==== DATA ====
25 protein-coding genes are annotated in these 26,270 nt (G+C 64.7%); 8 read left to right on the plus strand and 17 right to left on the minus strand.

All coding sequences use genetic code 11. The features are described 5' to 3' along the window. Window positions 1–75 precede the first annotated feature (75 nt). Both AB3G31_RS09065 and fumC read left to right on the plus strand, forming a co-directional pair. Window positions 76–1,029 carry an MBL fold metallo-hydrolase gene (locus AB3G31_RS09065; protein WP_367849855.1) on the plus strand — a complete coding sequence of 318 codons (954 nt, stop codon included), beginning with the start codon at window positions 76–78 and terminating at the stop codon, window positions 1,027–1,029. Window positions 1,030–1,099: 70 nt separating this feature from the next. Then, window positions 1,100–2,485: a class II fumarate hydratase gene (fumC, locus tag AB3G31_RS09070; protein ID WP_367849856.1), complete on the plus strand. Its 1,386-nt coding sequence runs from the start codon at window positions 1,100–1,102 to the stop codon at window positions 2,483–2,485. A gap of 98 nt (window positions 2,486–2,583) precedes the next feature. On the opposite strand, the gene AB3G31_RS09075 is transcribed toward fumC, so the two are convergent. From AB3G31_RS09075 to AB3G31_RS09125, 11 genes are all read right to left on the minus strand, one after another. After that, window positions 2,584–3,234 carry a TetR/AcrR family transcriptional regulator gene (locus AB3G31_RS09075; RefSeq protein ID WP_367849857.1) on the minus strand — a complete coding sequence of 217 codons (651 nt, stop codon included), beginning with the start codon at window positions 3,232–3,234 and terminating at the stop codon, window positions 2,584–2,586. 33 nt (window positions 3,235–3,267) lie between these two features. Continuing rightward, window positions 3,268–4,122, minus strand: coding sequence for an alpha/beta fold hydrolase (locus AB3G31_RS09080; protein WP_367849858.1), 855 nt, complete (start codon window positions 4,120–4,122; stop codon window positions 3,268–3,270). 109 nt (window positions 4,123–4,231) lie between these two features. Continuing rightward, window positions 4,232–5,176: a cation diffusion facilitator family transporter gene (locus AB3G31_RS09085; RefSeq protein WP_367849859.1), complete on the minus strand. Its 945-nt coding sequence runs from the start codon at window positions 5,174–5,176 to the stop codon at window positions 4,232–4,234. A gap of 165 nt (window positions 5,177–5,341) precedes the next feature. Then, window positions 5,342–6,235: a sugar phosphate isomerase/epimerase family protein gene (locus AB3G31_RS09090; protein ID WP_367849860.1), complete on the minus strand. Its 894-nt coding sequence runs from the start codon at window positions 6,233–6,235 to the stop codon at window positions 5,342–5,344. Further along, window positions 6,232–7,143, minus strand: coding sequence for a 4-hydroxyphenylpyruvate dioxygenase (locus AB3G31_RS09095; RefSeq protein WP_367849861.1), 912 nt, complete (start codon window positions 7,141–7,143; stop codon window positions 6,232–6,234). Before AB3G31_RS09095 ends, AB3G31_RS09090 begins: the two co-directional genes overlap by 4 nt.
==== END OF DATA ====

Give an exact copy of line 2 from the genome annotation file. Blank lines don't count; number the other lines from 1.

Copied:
All coding sequences use genetic code 11. The features are described 5' to 3' along the window. Window positions 1–75 precede the first annotated feature (75 nt). Both AB3G31_RS09065 and fumC read left to right on the plus strand, forming a co-directional pair. Window positions 76–1,029 carry an MBL fold metallo-hydrolase gene (locus AB3G31_RS09065; protein WP_367849855.1) on the plus strand — a complete coding sequence of 318 codons (954 nt, stop codon included), beginning with the start codon at window positions 76–78 and terminating at the stop codon, window positions 1,027–1,029. Window positions 1,030–1,099: 70 nt separating this feature from the next. Then, window positions 1,100–2,485: a class II fumarate hydratase gene (fumC, locus tag AB3G31_RS09070; protein ID WP_367849856.1), complete on the plus strand. Its 1,386-nt coding sequence runs from the start codon at window positions 1,100–1,102 to the stop codon at window positions 2,483–2,485. A gap of 98 nt (window positions 2,486–2,583) precedes the next feature. On the opposite strand, the gene AB3G31_RS09075 is transcribed toward fumC, so the two are convergent. From AB3G31_RS09075 to AB3G31_RS09125, 11 genes are all read right to left on the minus strand, one after another. After that, window positions 2,584–3,234 carry a TetR/AcrR family transcriptional regulator gene (locus AB3G31_RS09075; RefSeq protein ID WP_367849857.1) on the minus strand — a complete coding sequence of 217 codons (651 nt, stop codon included), beginning with the start codon at window positions 3,232–3,234 and terminating at the stop codon, window positions 2,584–2,586. 33 nt (window positions 3,235–3,267) lie between these two features. Continuing rightward, window positions 3,268–4,122, minus strand: coding sequence for an alpha/beta fold hydrolase (locus AB3G31_RS09080; protein WP_367849858.1), 855 nt, complete (start codon window positions 4,120–4,122; stop codon window positions 3,268–3,270). 109 nt (window positions 4,123–4,231) lie between these two features. Continuing rightward, window positions 4,232–5,176: a cation diffusion facilitator family transporter gene (locus AB3G31_RS09085; RefSeq protein WP_367849859.1), complete on the minus strand. Its 945-nt coding sequence runs from the start codon at window positions 5,174–5,176 to the stop codon at window positions 4,232–4,234. A gap of 165 nt (window positions 5,177–5,341) precedes the next feature. Then, window positions 5,342–6,235: a sugar phosphate isomerase/epimerase family protein gene (locus AB3G31_RS09090; protein ID WP_367849860.1), complete on the minus strand. Its 894-nt coding sequence runs from the start codon at window positions 6,233–6,235 to the stop codon at window positions 5,342–5,344. Further along, window positions 6,232–7,143, minus strand: coding sequence for a 4-hydroxyphenylpyruvate dioxygenase (locus AB3G31_RS09095; RefSeq protein WP_367849861.1), 912 nt, complete (start codon window positions 7,141–7,143; stop codon window positions 6,232–6,234). Before AB3G31_RS09095 ends, AB3G31_RS09090 begins: the two co-directional genes overlap by 4 nt.